Movie Theater Recommend books

fpgt72

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Screwing around in the porta potty a comment came up and it flipped a switch in my head....you know I don't know much about this guy....so:

William McKinley by Kevin Phillips.

Roughly 1/4 the way in, pretty dry but do-able. Learning some things. Not quite the ho-hum Pres I thought he was. Learning new stuff, what it is all about.

Generally I feel the need to hit at least three books on a given subject, this one is pretty dry, while Pres at an important time for the US, and the guy coming after him getting credit for his ideas, what else is new, Hoover dam anyone. I am still learning stuff.
 

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After writing a book on the WW II sniper, some of the research material waas placed into a compilation of WW II sniper training manuals. If you have any WW II sniper equipment, chapter V could be useful. Dust off your library card and ask your library too pick up a copy or borrow it via interlibrary loan. ISBN 978-0-982-48131-8.
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WW II Sniper's Pocket Manual
 

fpgt72

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I finished my McKinley book, and it was interesting. It was no real shock that things started under McKinley got finished under TR, or at least really rolling. He was the VP after all. Some interesting things in there, the last civil war pres....kinda figures. Very reluctant to start war with spain, and again figures, seeing one war you really don't want to see another. Many interesting comments on the press and "yellow press" seems not much has changed.

It was a good read on a pres that is not one usually thinks about....I learned quite a bit.
 

fpgt72

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Now to start another, and with all the quotes in the porta potty I am going to read Atlas Shrugged. She gets quoted quite often and I think a read or two is in order. It is something common to my reading selections. I read Gulag Archipelago because someone quotes Solzhenitsyn quite often and had to read it for myself. That one should be required reading. I know if I was a school teacher I would have that be an assignment for my students, even if I was a math teacher....me math, thats funny.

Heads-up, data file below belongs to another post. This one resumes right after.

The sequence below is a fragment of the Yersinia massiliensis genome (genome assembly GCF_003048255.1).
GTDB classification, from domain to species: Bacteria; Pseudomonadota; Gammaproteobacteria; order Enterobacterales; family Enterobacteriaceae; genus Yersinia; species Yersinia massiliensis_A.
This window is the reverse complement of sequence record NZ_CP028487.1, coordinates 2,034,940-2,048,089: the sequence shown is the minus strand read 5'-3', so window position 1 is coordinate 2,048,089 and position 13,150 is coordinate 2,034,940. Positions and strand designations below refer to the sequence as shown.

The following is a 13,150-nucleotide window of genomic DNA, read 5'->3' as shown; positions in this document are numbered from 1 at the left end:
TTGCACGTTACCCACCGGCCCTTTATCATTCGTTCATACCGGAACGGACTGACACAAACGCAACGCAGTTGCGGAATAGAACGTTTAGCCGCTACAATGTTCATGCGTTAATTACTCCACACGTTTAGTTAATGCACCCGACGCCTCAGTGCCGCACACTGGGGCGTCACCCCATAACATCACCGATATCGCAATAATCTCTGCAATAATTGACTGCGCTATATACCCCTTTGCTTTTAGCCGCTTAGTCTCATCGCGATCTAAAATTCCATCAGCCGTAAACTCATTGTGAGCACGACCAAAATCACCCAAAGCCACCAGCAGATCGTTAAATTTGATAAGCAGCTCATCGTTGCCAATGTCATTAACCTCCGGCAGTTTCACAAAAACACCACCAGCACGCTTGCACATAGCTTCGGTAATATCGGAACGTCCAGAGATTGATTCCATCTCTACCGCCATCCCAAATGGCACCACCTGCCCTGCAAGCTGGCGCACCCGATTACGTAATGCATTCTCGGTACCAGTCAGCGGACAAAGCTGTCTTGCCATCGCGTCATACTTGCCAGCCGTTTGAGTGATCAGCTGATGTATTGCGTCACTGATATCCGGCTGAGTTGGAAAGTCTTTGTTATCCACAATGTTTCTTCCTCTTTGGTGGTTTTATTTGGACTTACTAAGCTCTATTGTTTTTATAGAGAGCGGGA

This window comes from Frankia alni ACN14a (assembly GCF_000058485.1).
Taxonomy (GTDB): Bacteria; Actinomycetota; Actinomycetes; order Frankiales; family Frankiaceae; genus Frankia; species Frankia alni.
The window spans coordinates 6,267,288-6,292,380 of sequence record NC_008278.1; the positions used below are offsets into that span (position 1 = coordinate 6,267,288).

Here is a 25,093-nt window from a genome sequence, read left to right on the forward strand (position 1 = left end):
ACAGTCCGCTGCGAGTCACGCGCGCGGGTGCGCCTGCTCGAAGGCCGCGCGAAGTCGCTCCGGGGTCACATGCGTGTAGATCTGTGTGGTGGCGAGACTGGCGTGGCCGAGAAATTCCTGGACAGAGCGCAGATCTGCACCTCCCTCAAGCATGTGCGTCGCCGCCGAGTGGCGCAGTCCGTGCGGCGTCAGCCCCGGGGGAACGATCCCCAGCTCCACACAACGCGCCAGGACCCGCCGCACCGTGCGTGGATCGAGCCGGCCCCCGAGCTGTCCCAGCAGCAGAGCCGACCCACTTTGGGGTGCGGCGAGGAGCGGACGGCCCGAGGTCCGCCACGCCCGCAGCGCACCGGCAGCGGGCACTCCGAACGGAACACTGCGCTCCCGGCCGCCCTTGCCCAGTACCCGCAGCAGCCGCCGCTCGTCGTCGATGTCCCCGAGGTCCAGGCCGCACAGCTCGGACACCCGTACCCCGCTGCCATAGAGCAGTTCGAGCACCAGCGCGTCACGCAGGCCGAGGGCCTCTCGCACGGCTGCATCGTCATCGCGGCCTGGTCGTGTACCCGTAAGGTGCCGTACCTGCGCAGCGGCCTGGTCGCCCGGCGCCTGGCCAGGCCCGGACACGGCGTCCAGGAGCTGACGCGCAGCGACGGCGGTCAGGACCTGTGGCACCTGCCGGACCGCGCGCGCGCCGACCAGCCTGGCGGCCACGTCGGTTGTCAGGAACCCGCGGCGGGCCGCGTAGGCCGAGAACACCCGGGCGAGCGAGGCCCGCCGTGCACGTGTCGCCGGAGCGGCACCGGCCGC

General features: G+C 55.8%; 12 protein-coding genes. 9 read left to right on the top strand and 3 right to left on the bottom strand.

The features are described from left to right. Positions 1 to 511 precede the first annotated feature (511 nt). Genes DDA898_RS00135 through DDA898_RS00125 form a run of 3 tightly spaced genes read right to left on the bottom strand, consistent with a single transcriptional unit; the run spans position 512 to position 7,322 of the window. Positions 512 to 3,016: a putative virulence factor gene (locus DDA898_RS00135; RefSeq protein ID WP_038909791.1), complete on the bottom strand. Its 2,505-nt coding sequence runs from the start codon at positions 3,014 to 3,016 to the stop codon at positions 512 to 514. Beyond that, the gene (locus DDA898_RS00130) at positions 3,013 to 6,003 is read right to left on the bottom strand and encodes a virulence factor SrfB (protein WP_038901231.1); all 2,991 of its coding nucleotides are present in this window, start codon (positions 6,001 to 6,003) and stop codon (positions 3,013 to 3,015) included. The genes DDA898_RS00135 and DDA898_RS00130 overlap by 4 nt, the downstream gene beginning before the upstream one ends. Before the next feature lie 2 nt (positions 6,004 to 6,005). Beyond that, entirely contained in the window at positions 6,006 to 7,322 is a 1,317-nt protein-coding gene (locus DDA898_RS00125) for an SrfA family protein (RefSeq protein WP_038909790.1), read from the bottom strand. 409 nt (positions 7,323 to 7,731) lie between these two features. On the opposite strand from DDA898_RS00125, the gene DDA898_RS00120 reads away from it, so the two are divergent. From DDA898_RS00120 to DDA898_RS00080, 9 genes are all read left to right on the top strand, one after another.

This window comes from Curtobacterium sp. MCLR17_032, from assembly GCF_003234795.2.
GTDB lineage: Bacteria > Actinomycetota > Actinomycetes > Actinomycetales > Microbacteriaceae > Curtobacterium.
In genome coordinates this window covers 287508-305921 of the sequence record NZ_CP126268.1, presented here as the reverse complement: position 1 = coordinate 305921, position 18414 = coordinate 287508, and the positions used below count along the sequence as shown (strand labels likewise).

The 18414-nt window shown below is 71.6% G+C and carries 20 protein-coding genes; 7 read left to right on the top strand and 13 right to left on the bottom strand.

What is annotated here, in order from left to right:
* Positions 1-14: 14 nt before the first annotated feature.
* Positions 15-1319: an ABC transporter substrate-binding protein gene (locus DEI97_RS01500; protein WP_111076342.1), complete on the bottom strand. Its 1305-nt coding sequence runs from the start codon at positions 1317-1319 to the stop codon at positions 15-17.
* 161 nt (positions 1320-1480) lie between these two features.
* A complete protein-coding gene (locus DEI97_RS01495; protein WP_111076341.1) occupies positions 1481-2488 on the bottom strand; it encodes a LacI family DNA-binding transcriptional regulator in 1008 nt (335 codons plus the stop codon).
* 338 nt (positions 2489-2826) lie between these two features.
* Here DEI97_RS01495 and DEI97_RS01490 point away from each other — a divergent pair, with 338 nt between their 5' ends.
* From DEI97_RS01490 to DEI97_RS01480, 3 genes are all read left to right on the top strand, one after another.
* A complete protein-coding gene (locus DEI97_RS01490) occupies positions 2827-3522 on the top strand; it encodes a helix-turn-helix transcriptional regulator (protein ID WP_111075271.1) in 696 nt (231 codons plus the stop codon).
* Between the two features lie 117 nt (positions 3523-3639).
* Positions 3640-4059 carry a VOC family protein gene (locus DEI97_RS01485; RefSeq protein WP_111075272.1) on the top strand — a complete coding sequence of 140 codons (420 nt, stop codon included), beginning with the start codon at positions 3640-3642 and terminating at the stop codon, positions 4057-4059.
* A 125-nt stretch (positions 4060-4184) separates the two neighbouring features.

RichJ

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I got this book from the library, was so intrigued by it and wanted to highlight items that I ordered it from Amazon. FDR is practically deified nowadays, this was written in 48 and this guy definitely was not a fan. A lot of the goings on seem pertinent to today.


Rich
 

fpgt72

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I got this book from the library, was so intrigued by it and wanted to highlight items that I ordered it from Amazon. FDR is practically deified nowadays, this was written in 48 and this guy definitely was not a fan. A lot of the goings on seem pertinent to today.


Rich

Thank you for that one, it is on my list.

My grandmother, grand father, and.....I guess she is the grandmother in law, NOT fans of FDR. And they came from very different walks of life. The wifes grandmother was basically a share cropper, and my family was a pretty big lumber family, I grew up in country clubs. And both had the same ideas of FDR. I found that very interesting.
 

fpgt72

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On a side note I am one chapter into Atlas, and it is a page turner....my eyes gave out before my desire to read more. But I think I should have read fountainhead first.
 

RichJ

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Thank you for that one, it is on my list.

My grandmother, grand father, and.....I guess she is the grandmother in law, NOT fans of FDR. And they came from very different walks of life. The wifes grandmother was basically a share cropper, and my family was a pretty big lumber family, I grew up in country clubs. And both had the same ideas of FDR. I found that very interesting.
The more I read the creepier it gets, his 2 sons were banking on their fathers name and raking in the cash. Sort of like Hunter and anyone who criticized them were labeled as Nazis by the press. More things change the more they stay the same I guess.

Rich
 

fpgt72

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The more I read the creepier it gets, his 2 sons were banking on their fathers name and raking in the cash. Sort of like Hunter and anyone who criticized them were labeled as Nazis by the press. More things change the more they stay the same I guess.